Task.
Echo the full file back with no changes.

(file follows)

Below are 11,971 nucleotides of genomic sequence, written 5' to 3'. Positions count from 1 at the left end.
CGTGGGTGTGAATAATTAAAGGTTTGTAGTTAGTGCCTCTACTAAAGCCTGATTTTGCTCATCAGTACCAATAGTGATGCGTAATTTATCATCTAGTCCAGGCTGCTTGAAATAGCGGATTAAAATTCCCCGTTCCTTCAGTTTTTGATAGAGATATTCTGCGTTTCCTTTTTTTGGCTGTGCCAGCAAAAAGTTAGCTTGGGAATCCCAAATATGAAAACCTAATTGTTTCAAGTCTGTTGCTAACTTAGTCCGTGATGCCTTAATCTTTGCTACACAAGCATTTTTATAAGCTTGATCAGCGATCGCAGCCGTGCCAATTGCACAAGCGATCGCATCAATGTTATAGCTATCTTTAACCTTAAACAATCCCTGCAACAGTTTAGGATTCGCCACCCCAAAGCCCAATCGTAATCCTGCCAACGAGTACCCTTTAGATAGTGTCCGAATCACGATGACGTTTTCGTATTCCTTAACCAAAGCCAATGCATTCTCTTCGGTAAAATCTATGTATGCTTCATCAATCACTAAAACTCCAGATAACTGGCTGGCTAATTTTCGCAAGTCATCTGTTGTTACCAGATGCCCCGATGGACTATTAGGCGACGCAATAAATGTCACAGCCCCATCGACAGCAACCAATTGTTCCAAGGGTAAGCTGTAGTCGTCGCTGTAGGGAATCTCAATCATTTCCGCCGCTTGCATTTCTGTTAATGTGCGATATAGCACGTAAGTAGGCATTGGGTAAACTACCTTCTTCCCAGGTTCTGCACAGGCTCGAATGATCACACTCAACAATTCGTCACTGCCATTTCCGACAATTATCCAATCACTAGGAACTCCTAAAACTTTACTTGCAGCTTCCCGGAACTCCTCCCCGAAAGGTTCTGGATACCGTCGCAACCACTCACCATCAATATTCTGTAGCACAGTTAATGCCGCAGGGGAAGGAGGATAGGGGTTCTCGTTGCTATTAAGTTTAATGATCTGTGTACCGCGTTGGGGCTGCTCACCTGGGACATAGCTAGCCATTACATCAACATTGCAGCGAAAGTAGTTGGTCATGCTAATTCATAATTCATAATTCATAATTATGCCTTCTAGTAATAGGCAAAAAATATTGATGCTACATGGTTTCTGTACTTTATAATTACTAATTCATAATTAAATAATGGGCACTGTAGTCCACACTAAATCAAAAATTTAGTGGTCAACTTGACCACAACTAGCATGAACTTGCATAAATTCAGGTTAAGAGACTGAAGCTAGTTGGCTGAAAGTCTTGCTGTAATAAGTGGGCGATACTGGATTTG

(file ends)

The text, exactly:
Below are 11,971 nucleotides of genomic sequence, written 5' to 3'. Positions count from 1 at the left end.
CGTGGGTGTGAATAATTAAAGGTTTGTAGTTAGTGCCTCTACTAAAGCCTGATTTTGCTCATCAGTACCAATAGTGATGCGTAATTTATCATCTAGTCCAGGCTGCTTGAAATAGCGGATTAAAATTCCCCGTTCCTTCAGTTTTTGATAGAGATATTCTGCGTTTCCTTTTTTTGGCTGTGCCAGCAAAAAGTTAGCTTGGGAATCCCAAATATGAAAACCTAATTGTTTCAAGTCTGTTGCTAACTTAGTCCGTGATGCCTTAATCTTTGCTACACAAGCATTTTTATAAGCTTGATCAGCGATCGCAGCCGTGCCAATTGCACAAGCGATCGCATCAATGTTATAGCTATCTTTAACCTTAAACAATCCCTGCAACAGTTTAGGATTCGCCACCCCAAAGCCCAATCGTAATCCTGCCAACGAGTACCCTTTAGATAGTGTCCGAATCACGATGACGTTTTCGTATTCCTTAACCAAAGCCAATGCATTCTCTTCGGTAAAATCTATGTATGCTTCATCAATCACTAAAACTCCAGATAACTGGCTGGCTAATTTTCGCAAGTCATCTGTTGTTACCAGATGCCCCGATGGACTATTAGGCGACGCAATAAATGTCACAGCCCCATCGACAGCAACCAATTGTTCCAAGGGTAAGCTGTAGTCGTCGCTGTAGGGAATCTCAATCATTTCCGCCGCTTGCATTTCTGTTAATGTGCGATATAGCACGTAAGTAGGCATTGGGTAAACTACCTTCTTCCCAGGTTCTGCACAGGCTCGAATGATCACACTCAACAATTCGTCACTGCCATTTCCGACAATTATCCAATCACTAGGAACTCCTAAAACTTTACTTGCAGCTTCCCGGAACTCCTCCCCGAAAGGTTCTGGATACCGTCGCAACCACTCACCATCAATATTCTGTAGCACAGTTAATGCCGCAGGGGAAGGAGGATAGGGGTTCTCGTTGCTATTAAGTTTAATGATCTGTGTACCGCGTTGGGGCTGCTCACCTGGGACATAGCTAGCCATTACATCAACATTGCAGCGAAAGTAGTTGGTCATGCTAATTCATAATTCATAATTCATAATTATGCCTTCTAGTAATAGGCAAAAAATATTGATGCTACATGGTTTCTGTACTTTATAATTACTAATTCATAATTAAATAATGGGCACTGTAGTCCACACTAAATCAAAAATTTAGTGGTCAACTTGACCACAACTAGCATGAACTTGCATAAATTCAGGTTAAGAGACTGAAGCTAGTTGGCTGAAAGTCTTGCTGTAATAAGTGGGCGATACTGGATTTG